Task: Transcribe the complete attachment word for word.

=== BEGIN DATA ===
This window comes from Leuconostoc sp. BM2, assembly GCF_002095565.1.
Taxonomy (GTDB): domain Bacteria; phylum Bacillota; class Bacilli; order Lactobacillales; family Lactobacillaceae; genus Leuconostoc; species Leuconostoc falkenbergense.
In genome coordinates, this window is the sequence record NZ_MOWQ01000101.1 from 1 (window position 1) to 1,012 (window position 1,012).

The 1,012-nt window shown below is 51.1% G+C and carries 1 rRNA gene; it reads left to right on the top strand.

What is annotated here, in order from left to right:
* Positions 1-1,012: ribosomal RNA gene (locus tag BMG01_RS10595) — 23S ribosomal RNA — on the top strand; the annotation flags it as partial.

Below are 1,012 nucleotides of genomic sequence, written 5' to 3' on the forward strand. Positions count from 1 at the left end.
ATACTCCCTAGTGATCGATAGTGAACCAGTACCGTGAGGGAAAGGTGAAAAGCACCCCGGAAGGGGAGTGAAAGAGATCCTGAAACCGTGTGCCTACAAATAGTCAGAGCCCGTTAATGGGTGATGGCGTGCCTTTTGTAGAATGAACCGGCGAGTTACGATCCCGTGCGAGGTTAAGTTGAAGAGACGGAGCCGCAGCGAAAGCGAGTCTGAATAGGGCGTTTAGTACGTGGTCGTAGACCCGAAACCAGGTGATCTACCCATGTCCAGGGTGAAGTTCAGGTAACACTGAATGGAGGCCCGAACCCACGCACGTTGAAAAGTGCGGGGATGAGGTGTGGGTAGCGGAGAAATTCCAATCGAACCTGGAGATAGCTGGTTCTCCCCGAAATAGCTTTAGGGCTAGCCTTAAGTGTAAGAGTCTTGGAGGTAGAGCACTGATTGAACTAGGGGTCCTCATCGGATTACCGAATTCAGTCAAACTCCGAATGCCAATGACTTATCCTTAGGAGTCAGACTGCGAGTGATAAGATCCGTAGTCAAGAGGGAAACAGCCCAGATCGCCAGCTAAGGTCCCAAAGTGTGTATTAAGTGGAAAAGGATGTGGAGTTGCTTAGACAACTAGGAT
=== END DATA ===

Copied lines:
This window comes from Leuconostoc sp. BM2, assembly GCF_002095565.1.
Taxonomy (GTDB): domain Bacteria; phylum Bacillota; class Bacilli; order Lactobacillales; family Lactobacillaceae; genus Leuconostoc; species Leuconostoc falkenbergense.
In genome coordinates, this window is the sequence record NZ_MOWQ01000101.1 from 1 (window position 1) to 1,012 (window position 1,012).

The 1,012-nt window shown below is 51.1% G+C and carries 1 rRNA gene; it reads left to right on the top strand.

What is annotated here, in order from left to right:
* Positions 1-1,012: ribosomal RNA gene (locus tag BMG01_RS10595) — 23S ribosomal RNA — on the top strand; the annotation flags it as partial.

Below are 1,012 nucleotides of genomic sequence, written 5' to 3' on the forward strand. Positions count from 1 at the left end.
ATACTCCCTAGTGATCGATAGTGAACCAGTACCGTGAGGGAAAGGTGAAAAGCACCCCGGAAGGGGAGTGAAAGAGATCCTGAAACCGTGTGCCTACAAATAGTCAGAGCCCGTTAATGGGTGATGGCGTGCCTTTTGTAGAATGAACCGGCGAGTTACGATCCCGTGCGAGGTTAAGTTGAAGAGACGGAGCCGCAGCGAAAGCGAGTCTGAATAGGGCGTTTAGTACGTGGTCGTAGACCCGAAACCAGGTGATCTACCCATGTCCAGGGTGAAGTTCAGGTAACACTGAATGGAGGCCCGAACCCACGCACGTTGAAAAGTGCGGGGATGAGGTGTGGGTAGCGGAGAAATTCCAATCGAACCTGGAGATAGCTGGTTCTCCCCGAAATAGCTTTAGGGCTAGCCTTAAGTGTAAGAGTCTTGGAGGTAGAGCACTGATTGAACTAGGGGTCCTCATCGGATTACCGAATTCAGTCAAACTCCGAATGCCAATGACTTATCCTTAGGAGTCAGACTGCGAGTGATAAGATCCGTAGTCAAGAGGGAAACAGCCCAGATCGCCAGCTAAGGTCCCAAAGTGTGTATTAAGTGGAAAAGGATGTGGAGTTGCTTAGACAACTAGGAT